The object of the program has been to investigate the effects of various processes, metal contaminants, and contaminant-process interactions on the properties of silicon and on the performance of terrestrial silicon solar cells. The study has encompassed topics such as thermochemical (gettering) treatments, base-doping concentration, base-doping type (n vs. p), grain boundary-impurity interaction in polycrystalline devices, and long-term effects of impurities and impurity impacts on high-efficiency cells, as well as a preliminary evaluation of some potential low-cost silicon materials. The effects have been studied of various metallic impurities, introduced singly or in combination into Czochralski, float zone, and polycrystalline silicon ingots and into silicon ribbons grown by the dendritic web process. The solar cell data indicate that impurity-induced performance loss is caused primarily by a reduction in base diffusion length. An analytical model based on this observation has been developed and verified experimentally for both n- and p-base material. Studies of polycrystalline ingots containing impurities indicate that solar cell behavior is species sensitive and that a fraction of the impurities are segregated to the grain boundaries. HCl and POCl gettering improve the performance of single-crystal solar cells containing Fe, Cr, and Ti. In contrast Mo-doped material is barely affected. The efficiencies of solar cells fabricated on impurity-doped wafers is lower when the front junction is formed by ion implantation than when conventional diffusion techniques are used. For most impurity-doped solar cells stability is expected for projected times beyond 20 years. Feedstock impurity concentrations below one part per million for elements like V, or 100 parts per million for more benign impurities like Cu or Ni, will be required.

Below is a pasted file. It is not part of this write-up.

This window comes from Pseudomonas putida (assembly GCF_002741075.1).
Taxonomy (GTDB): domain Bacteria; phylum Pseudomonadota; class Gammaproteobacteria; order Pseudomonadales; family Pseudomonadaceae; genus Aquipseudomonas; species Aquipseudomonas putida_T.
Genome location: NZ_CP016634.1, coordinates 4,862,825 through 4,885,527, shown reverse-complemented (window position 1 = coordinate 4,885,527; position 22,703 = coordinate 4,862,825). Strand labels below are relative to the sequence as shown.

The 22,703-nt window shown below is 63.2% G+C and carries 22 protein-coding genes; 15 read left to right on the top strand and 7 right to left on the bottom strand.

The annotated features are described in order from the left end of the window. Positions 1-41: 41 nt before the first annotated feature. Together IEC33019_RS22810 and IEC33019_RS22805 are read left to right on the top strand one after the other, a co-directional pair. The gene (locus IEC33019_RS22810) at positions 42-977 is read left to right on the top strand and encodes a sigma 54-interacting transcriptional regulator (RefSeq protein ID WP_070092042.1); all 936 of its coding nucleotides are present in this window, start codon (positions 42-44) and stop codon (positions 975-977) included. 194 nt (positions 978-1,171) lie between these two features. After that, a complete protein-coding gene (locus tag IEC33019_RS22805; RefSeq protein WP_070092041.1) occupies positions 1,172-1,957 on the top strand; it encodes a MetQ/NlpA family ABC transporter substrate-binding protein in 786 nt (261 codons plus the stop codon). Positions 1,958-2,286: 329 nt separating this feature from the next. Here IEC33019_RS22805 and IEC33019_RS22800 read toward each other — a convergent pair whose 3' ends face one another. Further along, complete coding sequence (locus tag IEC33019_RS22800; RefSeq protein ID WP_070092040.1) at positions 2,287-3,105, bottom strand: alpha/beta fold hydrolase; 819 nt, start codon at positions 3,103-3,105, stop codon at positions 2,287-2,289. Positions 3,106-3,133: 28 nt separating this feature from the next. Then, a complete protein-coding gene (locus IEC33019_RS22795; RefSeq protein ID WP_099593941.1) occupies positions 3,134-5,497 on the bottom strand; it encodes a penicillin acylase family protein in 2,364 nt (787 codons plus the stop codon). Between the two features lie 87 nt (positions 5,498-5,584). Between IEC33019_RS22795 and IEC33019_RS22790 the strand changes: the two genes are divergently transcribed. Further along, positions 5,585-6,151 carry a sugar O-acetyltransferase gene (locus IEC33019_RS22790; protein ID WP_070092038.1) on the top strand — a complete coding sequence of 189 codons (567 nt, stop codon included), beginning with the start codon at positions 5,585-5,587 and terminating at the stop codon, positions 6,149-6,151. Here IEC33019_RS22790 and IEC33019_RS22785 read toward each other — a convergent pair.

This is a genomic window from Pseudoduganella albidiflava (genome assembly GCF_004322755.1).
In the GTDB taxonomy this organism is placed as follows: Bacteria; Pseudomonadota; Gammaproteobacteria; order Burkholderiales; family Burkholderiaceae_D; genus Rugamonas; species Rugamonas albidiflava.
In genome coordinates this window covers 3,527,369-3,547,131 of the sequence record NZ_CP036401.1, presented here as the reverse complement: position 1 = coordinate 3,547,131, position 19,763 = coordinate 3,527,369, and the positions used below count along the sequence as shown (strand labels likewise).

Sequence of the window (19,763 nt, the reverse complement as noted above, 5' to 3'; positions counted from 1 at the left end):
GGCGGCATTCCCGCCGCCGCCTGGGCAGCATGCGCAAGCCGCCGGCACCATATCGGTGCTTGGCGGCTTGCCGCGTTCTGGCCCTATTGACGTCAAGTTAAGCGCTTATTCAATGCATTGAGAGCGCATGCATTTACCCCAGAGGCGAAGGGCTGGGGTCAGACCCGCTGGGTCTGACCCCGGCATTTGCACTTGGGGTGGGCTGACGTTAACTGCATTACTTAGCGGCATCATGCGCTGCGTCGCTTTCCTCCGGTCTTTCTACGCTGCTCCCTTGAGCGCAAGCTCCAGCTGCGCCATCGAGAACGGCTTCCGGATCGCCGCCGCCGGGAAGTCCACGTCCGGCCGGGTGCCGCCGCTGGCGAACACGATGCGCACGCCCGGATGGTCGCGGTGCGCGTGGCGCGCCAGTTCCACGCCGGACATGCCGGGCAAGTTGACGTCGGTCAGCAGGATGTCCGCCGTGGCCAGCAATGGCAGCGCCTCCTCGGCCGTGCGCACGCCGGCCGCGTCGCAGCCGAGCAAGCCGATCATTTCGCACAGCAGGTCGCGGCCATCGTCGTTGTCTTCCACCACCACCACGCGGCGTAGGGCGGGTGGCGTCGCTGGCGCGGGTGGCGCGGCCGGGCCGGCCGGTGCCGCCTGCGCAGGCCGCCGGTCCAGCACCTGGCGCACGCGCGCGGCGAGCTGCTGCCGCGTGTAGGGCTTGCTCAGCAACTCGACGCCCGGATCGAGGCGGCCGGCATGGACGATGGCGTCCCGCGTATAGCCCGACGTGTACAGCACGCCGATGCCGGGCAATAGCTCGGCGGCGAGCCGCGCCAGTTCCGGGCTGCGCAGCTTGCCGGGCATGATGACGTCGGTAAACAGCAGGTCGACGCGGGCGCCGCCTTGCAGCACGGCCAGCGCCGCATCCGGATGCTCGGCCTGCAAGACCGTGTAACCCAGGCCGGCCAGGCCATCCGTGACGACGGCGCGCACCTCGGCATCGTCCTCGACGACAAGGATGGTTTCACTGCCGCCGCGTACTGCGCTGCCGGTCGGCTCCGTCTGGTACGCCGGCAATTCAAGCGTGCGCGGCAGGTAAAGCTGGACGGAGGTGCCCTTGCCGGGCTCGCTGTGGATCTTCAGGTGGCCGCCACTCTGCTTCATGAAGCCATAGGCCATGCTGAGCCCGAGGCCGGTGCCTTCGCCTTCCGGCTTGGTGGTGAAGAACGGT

8. Lithographically patterned silicon nanostructures on silicon substrates